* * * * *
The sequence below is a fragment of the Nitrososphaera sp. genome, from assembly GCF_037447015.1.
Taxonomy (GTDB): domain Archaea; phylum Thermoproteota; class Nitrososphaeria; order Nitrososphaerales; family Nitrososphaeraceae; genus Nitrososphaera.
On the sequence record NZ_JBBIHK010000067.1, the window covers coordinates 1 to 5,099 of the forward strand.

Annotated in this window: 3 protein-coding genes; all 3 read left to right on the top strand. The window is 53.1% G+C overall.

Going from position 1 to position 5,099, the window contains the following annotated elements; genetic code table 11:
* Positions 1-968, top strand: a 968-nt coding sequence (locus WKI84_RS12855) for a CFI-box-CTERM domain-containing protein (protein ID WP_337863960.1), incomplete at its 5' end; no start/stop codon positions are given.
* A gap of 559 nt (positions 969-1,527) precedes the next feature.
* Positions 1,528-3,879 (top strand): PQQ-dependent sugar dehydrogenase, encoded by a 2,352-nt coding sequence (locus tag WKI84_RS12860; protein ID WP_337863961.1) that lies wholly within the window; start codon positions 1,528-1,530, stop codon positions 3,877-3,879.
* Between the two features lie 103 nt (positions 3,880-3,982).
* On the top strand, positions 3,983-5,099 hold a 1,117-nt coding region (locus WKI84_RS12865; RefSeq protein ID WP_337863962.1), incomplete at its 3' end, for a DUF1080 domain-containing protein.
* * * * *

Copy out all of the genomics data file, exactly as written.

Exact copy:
The sequence below is a fragment of the Nitrososphaera sp. genome, from assembly GCF_037447015.1.
Taxonomy (GTDB): domain Archaea; phylum Thermoproteota; class Nitrososphaeria; order Nitrososphaerales; family Nitrososphaeraceae; genus Nitrososphaera.
On the sequence record NZ_JBBIHK010000067.1, the window covers coordinates 1 to 5,099 of the forward strand.

Annotated in this window: 3 protein-coding genes; all 3 read left to right on the top strand. The window is 53.1% G+C overall.

Going from position 1 to position 5,099, the window contains the following annotated elements; genetic code table 11:
* Positions 1-968, top strand: a 968-nt coding sequence (locus WKI84_RS12855) for a CFI-box-CTERM domain-containing protein (protein ID WP_337863960.1), incomplete at its 5' end; no start/stop codon positions are given.
* A gap of 559 nt (positions 969-1,527) precedes the next feature.
* Positions 1,528-3,879 (top strand): PQQ-dependent sugar dehydrogenase, encoded by a 2,352-nt coding sequence (locus tag WKI84_RS12860; protein ID WP_337863961.1) that lies wholly within the window; start codon positions 1,528-1,530, stop codon positions 3,877-3,879.
* Between the two features lie 103 nt (positions 3,880-3,982).
* On the top strand, positions 3,983-5,099 hold a 1,117-nt coding region (locus WKI84_RS12865; RefSeq protein ID WP_337863962.1), incomplete at its 3' end, for a DUF1080 domain-containing protein.